With the final few strokes of her pencil, Cecily Wilson, a freshman at Western, has completed her doodle of a face with no body attached. Moss is growing on one side. She closes her notebook and returns to her classwork, already planning another piece in her head.
“Art has always been something I’ve enjoyed, although it’s more of a hobby than a potential job opportunity,” Cecily says. She spends most of her free time thinking about the most creative things she can draw, and none of them are ever similar. When she was little, she began making random drawings with whatever she had on her. “I really don’t have a favorite thing to draw, because you can make anything into a beautiful piece,” she says. Although she doesn’t have a favorite, Cecily admits to preferring anatomical drawing, or the illustrations of various body parts such as heads and torsos or an arm.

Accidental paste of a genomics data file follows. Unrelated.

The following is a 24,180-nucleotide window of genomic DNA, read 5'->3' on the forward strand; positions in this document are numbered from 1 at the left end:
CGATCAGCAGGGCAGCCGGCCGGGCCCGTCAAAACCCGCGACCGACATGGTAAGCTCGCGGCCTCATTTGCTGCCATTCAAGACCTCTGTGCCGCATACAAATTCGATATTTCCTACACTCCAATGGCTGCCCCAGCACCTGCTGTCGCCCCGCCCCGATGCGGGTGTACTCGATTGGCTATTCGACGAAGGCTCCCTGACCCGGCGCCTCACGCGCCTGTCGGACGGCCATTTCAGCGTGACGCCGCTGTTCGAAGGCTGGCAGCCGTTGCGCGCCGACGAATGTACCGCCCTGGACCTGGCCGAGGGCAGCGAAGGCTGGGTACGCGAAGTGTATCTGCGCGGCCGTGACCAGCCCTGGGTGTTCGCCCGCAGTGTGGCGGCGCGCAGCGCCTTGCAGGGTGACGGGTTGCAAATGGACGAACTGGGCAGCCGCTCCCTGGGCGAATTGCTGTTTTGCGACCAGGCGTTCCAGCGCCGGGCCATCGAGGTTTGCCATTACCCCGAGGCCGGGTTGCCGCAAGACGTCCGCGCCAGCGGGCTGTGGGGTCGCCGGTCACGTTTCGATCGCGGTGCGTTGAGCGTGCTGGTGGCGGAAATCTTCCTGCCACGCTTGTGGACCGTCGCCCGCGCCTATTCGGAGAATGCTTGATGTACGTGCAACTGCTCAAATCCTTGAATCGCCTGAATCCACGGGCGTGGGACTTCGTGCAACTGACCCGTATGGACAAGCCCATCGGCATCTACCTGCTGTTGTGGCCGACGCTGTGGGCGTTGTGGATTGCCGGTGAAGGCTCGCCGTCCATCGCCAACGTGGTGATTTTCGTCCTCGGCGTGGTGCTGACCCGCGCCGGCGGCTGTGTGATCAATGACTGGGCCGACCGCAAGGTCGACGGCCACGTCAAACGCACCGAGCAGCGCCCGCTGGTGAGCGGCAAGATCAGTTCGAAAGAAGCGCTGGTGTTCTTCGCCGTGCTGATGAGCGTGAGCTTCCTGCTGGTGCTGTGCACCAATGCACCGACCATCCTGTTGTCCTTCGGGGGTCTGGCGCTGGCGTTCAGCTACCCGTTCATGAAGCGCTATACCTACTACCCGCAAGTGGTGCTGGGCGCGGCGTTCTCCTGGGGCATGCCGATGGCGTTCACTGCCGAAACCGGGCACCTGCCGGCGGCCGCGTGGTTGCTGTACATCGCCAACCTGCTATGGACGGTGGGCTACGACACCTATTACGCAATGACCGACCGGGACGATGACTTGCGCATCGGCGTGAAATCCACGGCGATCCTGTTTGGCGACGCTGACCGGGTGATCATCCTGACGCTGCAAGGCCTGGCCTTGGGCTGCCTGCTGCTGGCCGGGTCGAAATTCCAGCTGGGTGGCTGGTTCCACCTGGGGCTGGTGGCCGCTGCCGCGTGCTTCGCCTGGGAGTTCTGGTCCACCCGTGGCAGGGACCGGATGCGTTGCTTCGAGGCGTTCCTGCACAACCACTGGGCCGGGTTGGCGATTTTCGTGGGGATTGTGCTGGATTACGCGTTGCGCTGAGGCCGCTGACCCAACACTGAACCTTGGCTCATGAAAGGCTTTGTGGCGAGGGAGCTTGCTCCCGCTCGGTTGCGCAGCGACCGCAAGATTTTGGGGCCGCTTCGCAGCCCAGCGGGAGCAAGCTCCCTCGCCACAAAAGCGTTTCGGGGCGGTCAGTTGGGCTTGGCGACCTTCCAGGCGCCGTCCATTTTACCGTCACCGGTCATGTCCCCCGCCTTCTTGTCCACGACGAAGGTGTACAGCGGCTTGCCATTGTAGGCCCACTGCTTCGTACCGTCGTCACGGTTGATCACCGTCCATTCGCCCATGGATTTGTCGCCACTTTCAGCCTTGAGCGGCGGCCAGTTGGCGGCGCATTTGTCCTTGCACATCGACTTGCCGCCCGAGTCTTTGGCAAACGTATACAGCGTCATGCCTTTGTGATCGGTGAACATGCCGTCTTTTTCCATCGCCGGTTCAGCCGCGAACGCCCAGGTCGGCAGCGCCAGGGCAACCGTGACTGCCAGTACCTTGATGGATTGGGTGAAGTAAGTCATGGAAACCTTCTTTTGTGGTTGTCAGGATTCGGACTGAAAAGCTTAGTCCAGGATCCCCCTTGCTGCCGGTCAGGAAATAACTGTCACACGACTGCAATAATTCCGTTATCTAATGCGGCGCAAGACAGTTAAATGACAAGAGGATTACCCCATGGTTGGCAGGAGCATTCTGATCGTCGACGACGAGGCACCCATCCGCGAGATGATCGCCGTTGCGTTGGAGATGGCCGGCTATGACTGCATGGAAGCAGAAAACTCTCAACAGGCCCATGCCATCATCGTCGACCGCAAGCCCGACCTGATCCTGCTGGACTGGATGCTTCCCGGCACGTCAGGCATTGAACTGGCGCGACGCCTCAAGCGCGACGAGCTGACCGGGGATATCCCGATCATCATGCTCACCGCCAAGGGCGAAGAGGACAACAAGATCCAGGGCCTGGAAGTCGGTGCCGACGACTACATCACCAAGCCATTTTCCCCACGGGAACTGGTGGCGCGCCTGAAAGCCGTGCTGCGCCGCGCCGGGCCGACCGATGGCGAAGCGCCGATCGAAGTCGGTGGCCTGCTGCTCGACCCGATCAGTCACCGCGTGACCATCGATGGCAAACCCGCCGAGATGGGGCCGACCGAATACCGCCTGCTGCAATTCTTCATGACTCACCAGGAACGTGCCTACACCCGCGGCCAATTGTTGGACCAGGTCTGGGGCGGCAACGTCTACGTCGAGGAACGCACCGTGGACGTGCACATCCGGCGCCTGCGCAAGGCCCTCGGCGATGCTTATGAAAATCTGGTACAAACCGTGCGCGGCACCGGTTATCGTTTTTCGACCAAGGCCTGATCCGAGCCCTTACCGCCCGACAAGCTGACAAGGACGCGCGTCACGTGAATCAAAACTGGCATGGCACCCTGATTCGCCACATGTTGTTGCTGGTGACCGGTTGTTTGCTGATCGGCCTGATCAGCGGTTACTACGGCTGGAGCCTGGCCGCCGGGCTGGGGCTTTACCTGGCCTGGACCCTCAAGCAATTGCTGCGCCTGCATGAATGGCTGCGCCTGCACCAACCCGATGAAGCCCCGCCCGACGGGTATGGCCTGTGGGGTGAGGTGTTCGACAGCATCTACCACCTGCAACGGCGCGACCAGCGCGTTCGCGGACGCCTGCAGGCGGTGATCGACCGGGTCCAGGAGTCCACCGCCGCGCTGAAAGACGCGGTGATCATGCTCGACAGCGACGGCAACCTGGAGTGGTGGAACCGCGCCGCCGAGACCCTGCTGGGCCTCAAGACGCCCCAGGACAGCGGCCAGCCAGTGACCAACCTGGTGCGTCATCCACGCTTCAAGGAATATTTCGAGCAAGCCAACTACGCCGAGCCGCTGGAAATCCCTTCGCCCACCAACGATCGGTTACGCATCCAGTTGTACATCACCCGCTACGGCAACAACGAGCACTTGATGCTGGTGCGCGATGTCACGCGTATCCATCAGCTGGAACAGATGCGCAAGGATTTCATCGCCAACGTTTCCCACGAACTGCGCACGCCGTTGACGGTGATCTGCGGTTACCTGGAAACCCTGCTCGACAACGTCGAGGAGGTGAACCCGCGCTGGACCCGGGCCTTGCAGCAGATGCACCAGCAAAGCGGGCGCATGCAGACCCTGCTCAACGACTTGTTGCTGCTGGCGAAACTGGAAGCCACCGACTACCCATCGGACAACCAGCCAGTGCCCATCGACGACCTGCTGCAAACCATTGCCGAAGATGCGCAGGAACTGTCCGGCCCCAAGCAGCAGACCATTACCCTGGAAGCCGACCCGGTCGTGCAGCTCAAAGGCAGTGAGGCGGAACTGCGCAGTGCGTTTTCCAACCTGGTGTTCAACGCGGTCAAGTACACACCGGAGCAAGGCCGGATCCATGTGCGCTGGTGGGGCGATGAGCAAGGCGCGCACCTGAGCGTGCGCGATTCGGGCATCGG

Although Cecily’s love for art rules above all else, she doesn’t think a career in art would be a viable job. “When you think about today’s college students getting art degrees, they complain about how hard it is to find work. In the end, I only care about getting a decent-paying job that I love. And although I love art, I need something that I know will provide a steady income.” Cecily says the only time she would make money off of art would be from commissions.
Art has brought Cecily to Western, where she is currently taking every possible art course she can. “Working with clay, wood, watercolors, or just paper and pencil, it doesn’t matter to me” Cecily says. “As long as I’m being creative, it doesn’t matter.” She takes a few private art lessons every one and a while, but usually gets better through drawing at her house.
“Her love of art is very obvious,” says Michael Gauss, a freshman and friend of Cecily. “Whenever she’s not working, I can see her with her art book out, making another drawing.”
Cecily looks forward to the rest of her years at Western, making as much art as she can along the way.